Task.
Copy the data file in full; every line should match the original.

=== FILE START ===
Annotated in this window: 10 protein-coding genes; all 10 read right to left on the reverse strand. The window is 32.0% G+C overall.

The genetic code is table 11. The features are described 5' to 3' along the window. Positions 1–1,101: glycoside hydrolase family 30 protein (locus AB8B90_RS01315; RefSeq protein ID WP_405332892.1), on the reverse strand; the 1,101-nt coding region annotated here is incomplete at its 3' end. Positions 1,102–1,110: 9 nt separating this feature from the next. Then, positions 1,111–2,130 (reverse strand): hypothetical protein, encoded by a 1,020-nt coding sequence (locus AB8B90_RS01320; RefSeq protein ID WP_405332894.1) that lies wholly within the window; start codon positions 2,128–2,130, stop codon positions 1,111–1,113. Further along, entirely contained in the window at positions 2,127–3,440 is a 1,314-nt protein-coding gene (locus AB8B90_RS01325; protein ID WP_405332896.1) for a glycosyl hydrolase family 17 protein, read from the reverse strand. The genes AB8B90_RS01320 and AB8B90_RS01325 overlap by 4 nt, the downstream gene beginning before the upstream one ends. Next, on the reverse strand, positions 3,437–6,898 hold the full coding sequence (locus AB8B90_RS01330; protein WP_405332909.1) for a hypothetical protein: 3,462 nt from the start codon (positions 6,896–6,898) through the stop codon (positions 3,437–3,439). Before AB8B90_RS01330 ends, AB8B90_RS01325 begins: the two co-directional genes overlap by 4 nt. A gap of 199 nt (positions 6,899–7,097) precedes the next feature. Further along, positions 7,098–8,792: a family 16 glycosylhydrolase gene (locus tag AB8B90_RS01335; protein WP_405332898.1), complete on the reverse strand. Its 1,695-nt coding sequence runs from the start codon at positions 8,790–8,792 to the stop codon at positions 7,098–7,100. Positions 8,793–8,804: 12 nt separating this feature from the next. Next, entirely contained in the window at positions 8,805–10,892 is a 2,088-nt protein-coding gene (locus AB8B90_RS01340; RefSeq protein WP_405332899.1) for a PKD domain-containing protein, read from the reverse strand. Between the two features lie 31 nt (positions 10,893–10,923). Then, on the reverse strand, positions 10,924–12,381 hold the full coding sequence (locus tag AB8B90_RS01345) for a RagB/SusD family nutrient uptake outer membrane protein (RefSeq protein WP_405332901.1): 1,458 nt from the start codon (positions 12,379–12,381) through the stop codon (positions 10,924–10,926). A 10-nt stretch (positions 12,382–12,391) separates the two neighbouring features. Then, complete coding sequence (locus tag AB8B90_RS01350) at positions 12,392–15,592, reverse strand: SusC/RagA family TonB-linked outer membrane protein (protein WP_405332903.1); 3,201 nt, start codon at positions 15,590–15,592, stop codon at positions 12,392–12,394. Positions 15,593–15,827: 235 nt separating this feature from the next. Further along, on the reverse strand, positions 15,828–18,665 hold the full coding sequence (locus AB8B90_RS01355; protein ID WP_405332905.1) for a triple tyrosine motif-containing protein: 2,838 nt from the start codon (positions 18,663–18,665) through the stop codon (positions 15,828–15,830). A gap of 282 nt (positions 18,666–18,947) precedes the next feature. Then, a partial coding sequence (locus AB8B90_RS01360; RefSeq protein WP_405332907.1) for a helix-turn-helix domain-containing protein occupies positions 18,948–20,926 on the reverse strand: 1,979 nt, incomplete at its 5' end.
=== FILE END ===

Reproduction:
Annotated in this window: 10 protein-coding genes; all 10 read right to left on the reverse strand. The window is 32.0% G+C overall.

The genetic code is table 11. The features are described 5' to 3' along the window. Positions 1–1,101: glycoside hydrolase family 30 protein (locus AB8B90_RS01315; RefSeq protein ID WP_405332892.1), on the reverse strand; the 1,101-nt coding region annotated here is incomplete at its 3' end. Positions 1,102–1,110: 9 nt separating this feature from the next. Then, positions 1,111–2,130 (reverse strand): hypothetical protein, encoded by a 1,020-nt coding sequence (locus AB8B90_RS01320; RefSeq protein ID WP_405332894.1) that lies wholly within the window; start codon positions 2,128–2,130, stop codon positions 1,111–1,113. Further along, entirely contained in the window at positions 2,127–3,440 is a 1,314-nt protein-coding gene (locus AB8B90_RS01325; protein ID WP_405332896.1) for a glycosyl hydrolase family 17 protein, read from the reverse strand. The genes AB8B90_RS01320 and AB8B90_RS01325 overlap by 4 nt, the downstream gene beginning before the upstream one ends. Next, on the reverse strand, positions 3,437–6,898 hold the full coding sequence (locus AB8B90_RS01330; protein WP_405332909.1) for a hypothetical protein: 3,462 nt from the start codon (positions 6,896–6,898) through the stop codon (positions 3,437–3,439). Before AB8B90_RS01330 ends, AB8B90_RS01325 begins: the two co-directional genes overlap by 4 nt. A gap of 199 nt (positions 6,899–7,097) precedes the next feature. Further along, positions 7,098–8,792: a family 16 glycosylhydrolase gene (locus tag AB8B90_RS01335; protein WP_405332898.1), complete on the reverse strand. Its 1,695-nt coding sequence runs from the start codon at positions 8,790–8,792 to the stop codon at positions 7,098–7,100. Positions 8,793–8,804: 12 nt separating this feature from the next. Next, entirely contained in the window at positions 8,805–10,892 is a 2,088-nt protein-coding gene (locus AB8B90_RS01340; RefSeq protein WP_405332899.1) for a PKD domain-containing protein, read from the reverse strand. Between the two features lie 31 nt (positions 10,893–10,923). Then, on the reverse strand, positions 10,924–12,381 hold the full coding sequence (locus tag AB8B90_RS01345) for a RagB/SusD family nutrient uptake outer membrane protein (RefSeq protein WP_405332901.1): 1,458 nt from the start codon (positions 12,379–12,381) through the stop codon (positions 10,924–10,926). A 10-nt stretch (positions 12,382–12,391) separates the two neighbouring features. Then, complete coding sequence (locus tag AB8B90_RS01350) at positions 12,392–15,592, reverse strand: SusC/RagA family TonB-linked outer membrane protein (protein WP_405332903.1); 3,201 nt, start codon at positions 15,590–15,592, stop codon at positions 12,392–12,394. Positions 15,593–15,827: 235 nt separating this feature from the next. Further along, on the reverse strand, positions 15,828–18,665 hold the full coding sequence (locus AB8B90_RS01355; protein ID WP_405332905.1) for a triple tyrosine motif-containing protein: 2,838 nt from the start codon (positions 18,663–18,665) through the stop codon (positions 15,828–15,830). A gap of 282 nt (positions 18,666–18,947) precedes the next feature. Then, a partial coding sequence (locus AB8B90_RS01360; RefSeq protein WP_405332907.1) for a helix-turn-helix domain-containing protein occupies positions 18,948–20,926 on the reverse strand: 1,979 nt, incomplete at its 5' end.